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Following Faith
Peggy Fletcher Stack
Peggy Fletcher Stack has been producing stories for The Salt Lake Tribune's award-winning Faith section for nearly two decades. Writing about contemporary faith, rituals, and spirituality as well as religion's conflicts and cohesion has always been Stack's passion. Follow her at facebook.com/peggy.fletcherstack, Twitter @religiongal

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(Courtesy photo) Early in its history, church leaders stopped conferring the priesthood on black males of African descent. A revelation — removing all restrictions with regard to race that once applied to the priesthood — came to church President Spencer W. Kimball (shown with Gorden B. Hinckley) and was affirmed to other church leaders in the Salt Lake Temple on June 1, 1978.
Can Mormon prophets resign? Writer says one already did — sort of

With the resignation of Pope Benedict XVI, some Mormons began to speculate whether an LDS Church president could do the same.

Doug Gibson, writing in Ogden’s Standard-Examiner, argues that one already did so — in 1981.

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That’s when LDS President Spencer W. Kimball, then age 86, "resigned" from his position, Gibson writes, calling a spry 71-year-old Gordon B. Hinckley as a "third counselor" in the governing First Presidency and relinquishing most of his responsibilities to the younger man.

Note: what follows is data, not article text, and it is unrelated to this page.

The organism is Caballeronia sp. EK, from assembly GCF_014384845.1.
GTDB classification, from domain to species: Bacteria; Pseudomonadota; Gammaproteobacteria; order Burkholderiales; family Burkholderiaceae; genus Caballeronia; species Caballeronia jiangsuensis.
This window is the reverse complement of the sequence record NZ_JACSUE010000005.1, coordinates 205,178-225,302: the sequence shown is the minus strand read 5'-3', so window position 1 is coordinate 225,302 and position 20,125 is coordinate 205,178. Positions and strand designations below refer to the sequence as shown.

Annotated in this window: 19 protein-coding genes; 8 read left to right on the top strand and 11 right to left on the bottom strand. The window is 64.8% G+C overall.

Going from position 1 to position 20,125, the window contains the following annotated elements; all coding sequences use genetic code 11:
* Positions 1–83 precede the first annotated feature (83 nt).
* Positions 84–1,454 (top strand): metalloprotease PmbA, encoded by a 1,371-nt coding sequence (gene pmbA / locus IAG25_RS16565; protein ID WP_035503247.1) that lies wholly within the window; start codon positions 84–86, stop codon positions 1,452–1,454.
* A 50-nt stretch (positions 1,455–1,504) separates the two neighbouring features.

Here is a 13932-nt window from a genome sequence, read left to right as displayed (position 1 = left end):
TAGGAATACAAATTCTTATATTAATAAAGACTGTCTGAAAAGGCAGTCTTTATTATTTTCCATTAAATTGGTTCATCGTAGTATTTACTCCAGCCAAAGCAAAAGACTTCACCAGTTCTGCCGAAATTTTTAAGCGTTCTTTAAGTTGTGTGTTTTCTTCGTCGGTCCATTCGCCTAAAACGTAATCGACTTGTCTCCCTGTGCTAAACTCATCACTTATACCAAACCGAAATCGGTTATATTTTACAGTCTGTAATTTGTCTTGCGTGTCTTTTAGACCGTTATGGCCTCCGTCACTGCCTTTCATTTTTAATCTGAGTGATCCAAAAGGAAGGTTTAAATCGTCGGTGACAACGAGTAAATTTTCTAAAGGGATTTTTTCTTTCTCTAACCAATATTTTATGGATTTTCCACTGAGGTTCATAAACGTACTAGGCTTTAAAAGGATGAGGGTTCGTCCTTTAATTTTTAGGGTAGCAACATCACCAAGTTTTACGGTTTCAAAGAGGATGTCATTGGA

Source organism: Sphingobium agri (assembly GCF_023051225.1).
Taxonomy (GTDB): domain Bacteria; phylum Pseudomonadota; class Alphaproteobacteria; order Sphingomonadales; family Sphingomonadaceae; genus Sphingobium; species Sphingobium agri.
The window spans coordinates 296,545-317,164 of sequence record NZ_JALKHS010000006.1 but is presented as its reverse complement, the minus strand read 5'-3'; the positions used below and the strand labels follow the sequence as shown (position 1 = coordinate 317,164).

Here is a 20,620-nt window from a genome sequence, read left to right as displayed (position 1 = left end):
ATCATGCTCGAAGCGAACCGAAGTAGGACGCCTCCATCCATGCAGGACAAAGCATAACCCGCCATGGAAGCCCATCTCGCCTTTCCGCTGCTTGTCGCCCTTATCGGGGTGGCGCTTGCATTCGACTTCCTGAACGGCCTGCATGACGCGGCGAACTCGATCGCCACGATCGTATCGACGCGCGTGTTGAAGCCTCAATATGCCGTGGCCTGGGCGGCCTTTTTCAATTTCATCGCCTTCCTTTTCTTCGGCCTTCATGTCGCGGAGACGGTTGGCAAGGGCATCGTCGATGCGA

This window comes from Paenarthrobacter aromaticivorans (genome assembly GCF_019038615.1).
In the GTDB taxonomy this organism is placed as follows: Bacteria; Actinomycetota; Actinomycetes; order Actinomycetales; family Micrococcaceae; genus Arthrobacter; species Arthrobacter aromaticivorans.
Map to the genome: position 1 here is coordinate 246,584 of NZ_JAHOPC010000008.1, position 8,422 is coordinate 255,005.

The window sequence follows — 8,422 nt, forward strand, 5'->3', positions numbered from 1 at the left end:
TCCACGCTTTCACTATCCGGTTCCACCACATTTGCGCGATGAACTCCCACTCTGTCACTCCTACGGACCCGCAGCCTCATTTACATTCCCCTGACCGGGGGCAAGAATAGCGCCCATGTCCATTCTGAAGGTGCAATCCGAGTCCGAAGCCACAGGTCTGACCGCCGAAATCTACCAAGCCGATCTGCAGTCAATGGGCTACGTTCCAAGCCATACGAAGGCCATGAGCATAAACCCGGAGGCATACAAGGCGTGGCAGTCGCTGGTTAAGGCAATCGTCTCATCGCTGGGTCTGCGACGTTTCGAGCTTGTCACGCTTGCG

What Kimball did was similar to the pope’s action, Gibson writes, just "more subtle."

Presidents of the Utah-based Church of Jesus Christ of Latter-day Saints are considered "prophets, seers and revelators" and serve for life. When Kimball ascended to the presidency in 1973, he had already suffered serious health setbacks, including throat cancer, but was relatively vigorous. However, in 1979, the Mormon leader began to have subdural hematomas that required draining, and the process left him disoriented.

"Spencer’s personality after this surgery underwent a temporary change," Gibson writes, quoting from a biography by Edward Kimball, the president’s son. "Everyone became an enemy. He said hurtful things to (his wife) Camilla. He castigated the doctor for letting him go on a trip to Australia when no preparations had been made (they were in the U.S.). Camilla retreated to cry alone. … "

In the summer of 1981, Kimball’s mental "fog" lifted briefly, during which time he tapped Hinckley to help carry the leaders’ load. (Kimball’s two counselors, N. Eldon Tanner and Marion G. Romney, also were too old and infirm to run the ever-expanding church.)

After Hinckley was in place, Kimball "seemed to revert at once to his former condition and general ill health," Edward Kimball wrote, and "the fog descended again."

The once-charismatic president spent his final years largely sequestered in an apartment at what was then the Hotel Utah, suffering "constant pain, frequent disorientation, sleeplessness, near blindness and near deafness," Gibson writes, while Hinckley attended to the LDS Church’s affairs.

Kimball died in November 1985 at age 90. Hinckley eventually would rise to the top of the LDS leadership ranks himself, serving as the faith’s president from March 1995 until his death in January 2008 at age 97.

"Whether or not one believes that God reveals his will to LDS prophets, or any other person, what Kimball did almost 33 years ago was the Mormon equivalent of what Pope Benedict XVI did on Feb. 11," Gibson writes, "craft a plan that removed an aging leader from power."

Peggy Fletcher Stack



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